In an effort to help stem the economic pain being experienced by Michigan’s small businesses and their employees, Health Alliance Plan, through its annual rate filing with the state Department of Insurance and Financial Services, requested approval to reduce premiums for its small employer group market.
“We know the COVID-19 pandemic took an enormous economic toll on small businesses, which are truly the heartbeat of Michigan’s economy,” said Margaret Anderson, HAP senior vice president, chief sales and marketing officer. “We worked tirelessly at HAP to design plans that would provide superior health care coverage and new care options, while also meeting the financial needs of small businesses as they recover from the economic disruption caused by the pandemic.”
HAP said it is responding to customer concerns by offering plans that are not only more affordable but also easier to understand, simpler to use and have no deductibles when the insurer assumes payment for a covered event.
“We wanted to be sure small groups had reliable premium reduction through 2020 so they could recover economically,” said Dr. Michael Genord, CEO of HAP.
HAP began this work in southeastern Michigan and chose to expand its efforts to other parts of the state after much positive feedback from physician groups, Genord said.
The small group filing for 2021 marks another entry point into the West Michigan market as it launches plans in Kent, Ottawa, Muskegon and Oceana counties. With coverage for small group policies starting Jan. 1, HAP is providing employers on the west side of the state with another viable option for employee health insurance.
HAP first entered the West Michigan market this year after forming a Medicare Advantage plan with Mercy Health that enrolled 1,700 people in its first year.
“Our experience with West Michigan is an extreme level of excitement and energy,” he said. “From the physician community, I think there was excitement of bringing competition to the market and the result of 1,700 new Medicare Advantage members.”
HAP said it boasts highly competitive small group plans, with a 7.55% decrease for PPO plans and a 0.12% decrease for its HMO plans.
“One of guiding factors that HAP brings to any of our decisions is competition spurs quality,” Genord said. “When we come out to new communities, we’re able to offer quality and price disruption in the market.”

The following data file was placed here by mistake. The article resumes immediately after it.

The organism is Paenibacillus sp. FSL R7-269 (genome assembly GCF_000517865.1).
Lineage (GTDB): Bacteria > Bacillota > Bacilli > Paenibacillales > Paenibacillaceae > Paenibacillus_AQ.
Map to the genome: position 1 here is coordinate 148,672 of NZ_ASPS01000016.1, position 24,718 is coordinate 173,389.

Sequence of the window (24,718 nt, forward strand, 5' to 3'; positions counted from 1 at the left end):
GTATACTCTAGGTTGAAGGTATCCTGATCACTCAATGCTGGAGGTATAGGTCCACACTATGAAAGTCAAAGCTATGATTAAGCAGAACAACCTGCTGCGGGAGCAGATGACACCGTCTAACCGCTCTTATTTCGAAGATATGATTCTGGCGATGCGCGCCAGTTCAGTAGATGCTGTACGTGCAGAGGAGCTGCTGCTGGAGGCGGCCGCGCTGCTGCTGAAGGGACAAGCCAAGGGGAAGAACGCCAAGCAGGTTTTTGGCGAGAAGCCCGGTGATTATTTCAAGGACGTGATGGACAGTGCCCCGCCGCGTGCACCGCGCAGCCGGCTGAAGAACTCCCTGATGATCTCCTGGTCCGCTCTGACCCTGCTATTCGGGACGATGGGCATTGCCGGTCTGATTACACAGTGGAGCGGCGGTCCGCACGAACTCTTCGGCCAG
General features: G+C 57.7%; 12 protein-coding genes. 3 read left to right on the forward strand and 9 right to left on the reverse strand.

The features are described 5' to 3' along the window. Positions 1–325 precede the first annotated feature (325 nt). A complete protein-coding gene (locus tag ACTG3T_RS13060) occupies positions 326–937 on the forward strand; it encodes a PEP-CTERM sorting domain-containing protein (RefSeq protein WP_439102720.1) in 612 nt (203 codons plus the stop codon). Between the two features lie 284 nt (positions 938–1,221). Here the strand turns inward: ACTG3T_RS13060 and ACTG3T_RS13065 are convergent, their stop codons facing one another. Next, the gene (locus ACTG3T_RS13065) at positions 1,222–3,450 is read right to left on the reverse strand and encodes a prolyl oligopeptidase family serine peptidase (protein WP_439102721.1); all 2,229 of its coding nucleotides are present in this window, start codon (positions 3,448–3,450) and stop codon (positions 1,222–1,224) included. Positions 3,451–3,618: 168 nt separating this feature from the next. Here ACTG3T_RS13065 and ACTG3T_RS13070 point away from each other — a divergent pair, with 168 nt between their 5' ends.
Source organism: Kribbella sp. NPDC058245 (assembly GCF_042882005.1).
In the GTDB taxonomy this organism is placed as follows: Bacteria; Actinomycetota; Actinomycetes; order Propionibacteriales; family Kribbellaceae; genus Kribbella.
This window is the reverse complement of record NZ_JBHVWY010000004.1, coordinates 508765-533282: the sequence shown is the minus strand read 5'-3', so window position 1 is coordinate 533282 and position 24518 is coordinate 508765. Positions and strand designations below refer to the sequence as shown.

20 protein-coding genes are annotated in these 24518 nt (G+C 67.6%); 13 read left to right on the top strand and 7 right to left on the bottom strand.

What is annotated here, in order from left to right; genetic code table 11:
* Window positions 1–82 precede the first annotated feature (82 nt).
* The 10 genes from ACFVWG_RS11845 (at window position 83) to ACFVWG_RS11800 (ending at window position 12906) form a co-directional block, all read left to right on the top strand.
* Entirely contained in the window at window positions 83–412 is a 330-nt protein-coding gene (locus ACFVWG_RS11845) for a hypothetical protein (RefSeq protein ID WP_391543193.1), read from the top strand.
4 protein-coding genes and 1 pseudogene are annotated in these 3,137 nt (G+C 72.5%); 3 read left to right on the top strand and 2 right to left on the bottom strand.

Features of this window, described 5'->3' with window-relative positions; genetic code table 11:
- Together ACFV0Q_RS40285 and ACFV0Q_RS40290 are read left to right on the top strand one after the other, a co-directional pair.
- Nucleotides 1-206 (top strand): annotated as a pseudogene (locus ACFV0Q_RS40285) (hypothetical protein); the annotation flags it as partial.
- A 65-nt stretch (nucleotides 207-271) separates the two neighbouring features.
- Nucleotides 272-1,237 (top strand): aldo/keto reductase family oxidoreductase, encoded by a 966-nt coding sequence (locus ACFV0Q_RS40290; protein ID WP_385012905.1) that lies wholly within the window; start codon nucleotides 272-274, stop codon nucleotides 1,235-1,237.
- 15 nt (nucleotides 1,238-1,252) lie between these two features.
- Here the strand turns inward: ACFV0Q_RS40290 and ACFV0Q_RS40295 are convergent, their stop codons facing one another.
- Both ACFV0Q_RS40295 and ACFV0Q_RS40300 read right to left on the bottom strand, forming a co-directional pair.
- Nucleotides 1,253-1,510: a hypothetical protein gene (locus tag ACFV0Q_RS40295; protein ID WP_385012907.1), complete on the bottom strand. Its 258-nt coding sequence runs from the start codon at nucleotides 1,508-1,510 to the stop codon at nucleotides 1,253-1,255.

“People want choice, and right now in West Michigan it’s a two-player town: you’ve got Priority Health and Blue Cross Blue Shield,” Anderson added. “Here in southeast Michigan there’s a greater amount of competition with more carriers.”
The COVID-19 pandemic also changed overall health care operations, especially in Michigan as Gov. Gretchen Whitmer’s “Stay Home, Stay Safe” order caused providers and patients alike to increasingly rely on virtual health care visits.
Recognizing the increased role telehealth is playing during COVID-19, HAP also launched the HMO Virtual Care Plan. This plan uses Henry Ford Health System as the virtual care provider, allowing plan participants statewide to take advantage of Henry Ford’s world-class network of physicians and health care professionals.
HMO Virtual Care Plans will be available in gold, silver and bronze tiers, featuring zero cost-sharing, meaning members will not be charged any copays, co-insurance or deductibles when using any telehealth services.
These plans will continue beyond any current or potential future stay-at-home orders, allowing those who live in rural areas or those who have difficulty leaving home due to child or elder care, mobility or health care issues to receive the health care services they need through the convenience of a virtual visit.
The state of Michigan defines small groups as anywhere from two to 50 employees, but HAP currently is looking to offer its product to large employers in 2021 as well.